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Anybody Read Huge in a Hurry?

Anybody else got Chad’s book? I just finished reading it and I’m going to start tomorrow or Sun. I had my V-Diet plans screwed up in March by coming down with mono. Chad’s book will probably be a good thing to get me back to where I was. I lost a lot of strength and some size. I also like how he was mobility drills and stretching addressed in his book. Those are things I always felt like I needed to be doing. Any thoughts or comments appreciated.

There’s an Article Discussion thread on Get Huge in a Hurry: http://www.T-Nation.com/free_online_forum/sports_body_training_performance_bodybuilding_article/get_huge_in_a_hurry_1

You may find some useful answers. Good luck!

I think some of the things he wrote are good things to chew on. As the basis of an entire programing philosphy I am skeptical. If someone has never trained this way I can see results happening but in experienced lifters who often combine speed components in their training this approach is not novel.

Good luck and let us know what it does for you.

Yeah I dont necessarily think there is one magical system or training philosophy. I even bough Ellington Darden’s new H.I.T. It was interesting, and a good break from what I was doing. I actually saw some gains for about 3 or 4 weeks. But if you follow his outline he would have you down to working out 3 times in a two week period. Im not going to workout less than 3 days a week. I think I’ll go through most of the workouts like he has them outlined and see what happens.

Yeah, I’m in the process of copying it all at my local Borders. sinister laughter followed by thunder and lightning

[quote]taddpole wrote:
Anybody else got Chad’s book? I just finished reading it and I’m going to start tomorrow or Sun. I had my V-Diet plans screwed up in March by coming down with mono. Chad’s book will probably be a good thing to get me back to where I was. I lost a lot of strength and some size. I also like how he was mobility drills and stretching addressed in his book. Those are things I always felt like I needed to be doing. Any thoughts or comments appreciated.[/quote]

Yes, I have this book. I am on week 10 from the beginning. I was familiar with full body training but the fast twitch recruitment is new to me. So far I have gotten stronger and bigger. The strength I have gained is tricky to asses because it’s a pain to figure out what the right weight to use is. But once I settled on a weight I could do 4-6 reps with the same speed I aimed at increasing 5lbs every workout on upper body and 15-25 on lower body unless it was a single limb exercise. On most exercises I was able to increase weight weekly. I used a stop watch and kept to the rest intervals. This is a real killer and will have you sweating. I have 6 weeks to go before it gives me a week off. So far very happy with it.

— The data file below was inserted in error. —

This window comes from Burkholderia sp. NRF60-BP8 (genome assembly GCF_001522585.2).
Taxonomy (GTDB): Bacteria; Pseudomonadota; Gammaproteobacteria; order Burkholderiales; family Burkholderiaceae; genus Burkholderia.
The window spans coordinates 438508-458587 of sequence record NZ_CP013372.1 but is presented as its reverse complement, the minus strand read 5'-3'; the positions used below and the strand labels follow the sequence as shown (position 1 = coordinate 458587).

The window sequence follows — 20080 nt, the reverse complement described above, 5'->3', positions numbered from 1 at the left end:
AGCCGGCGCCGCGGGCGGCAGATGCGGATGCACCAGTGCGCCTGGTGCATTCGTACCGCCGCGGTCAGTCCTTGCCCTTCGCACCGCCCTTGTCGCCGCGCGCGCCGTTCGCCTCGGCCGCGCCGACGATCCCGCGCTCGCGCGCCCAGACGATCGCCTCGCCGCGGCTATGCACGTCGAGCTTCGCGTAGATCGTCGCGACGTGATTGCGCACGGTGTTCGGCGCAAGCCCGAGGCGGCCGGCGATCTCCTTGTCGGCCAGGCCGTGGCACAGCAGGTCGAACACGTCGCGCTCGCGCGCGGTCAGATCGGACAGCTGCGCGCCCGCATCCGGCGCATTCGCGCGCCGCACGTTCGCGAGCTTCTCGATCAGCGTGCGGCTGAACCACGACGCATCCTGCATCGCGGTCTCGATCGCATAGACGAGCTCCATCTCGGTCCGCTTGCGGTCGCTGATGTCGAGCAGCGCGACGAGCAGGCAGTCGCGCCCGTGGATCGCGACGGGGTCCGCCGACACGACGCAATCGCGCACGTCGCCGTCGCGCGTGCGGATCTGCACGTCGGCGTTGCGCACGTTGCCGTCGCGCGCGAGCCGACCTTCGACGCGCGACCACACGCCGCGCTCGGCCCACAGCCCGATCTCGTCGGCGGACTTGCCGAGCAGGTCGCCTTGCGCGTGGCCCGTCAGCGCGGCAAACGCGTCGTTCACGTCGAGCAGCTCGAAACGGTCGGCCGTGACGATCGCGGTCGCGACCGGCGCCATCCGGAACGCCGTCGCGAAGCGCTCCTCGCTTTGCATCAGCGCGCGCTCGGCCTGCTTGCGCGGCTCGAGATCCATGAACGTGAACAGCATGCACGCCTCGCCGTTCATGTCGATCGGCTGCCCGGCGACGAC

Most people seem to like the workouts.

I hate it when people bash Chad or another author; the irony is, if you’ve trained the OPPOSITE of what Chad is advocating in this book, you will still potentially see results by switching to his routines, simply by virtue of doing something “different” than what you’ve been doing for a long time.

Isn’t that the concept behind “mirror training” ?

I like it when people bash Chad; he is rude and ignorant as fuck. What did he say in that one article? Something about bodybuilders being stupid, a waste of skin and not worth the air they breathe? I know it was something like that

I’ve read it, an currently doing the get big phase the book promises a pound a week or so, and I’ve managed to hit that consitently so far.

Chad is one of the smartest dudes around, and his point of view NEEDS to be heard. I think he is moving quite fast towards making certain things clearer for the training population, but imo he has a way to go with some of the areas he is thinking about.

As long as you see where he is coming from and what his program is expected to do ANDDDDD you train hard and eat to grow/lose you SHOULD see results.

I try to incorporate many of his ideas in my training from time to time. But you need to understand what the idea is, as well as not lose sight of the whole “progressional” thingamajig.

Pretty sure PX got a signed copy.

[quote]DanErickson wrote:
I like it when people bash Chad; he is rude and ignorant as fuck. What did he say in that one article? Something about bodybuilders being stupid, a waste of skin and not worth the air they breathe? I know it was something like that[/quote]

How is him stirring up shit any different than when Poliquin does it?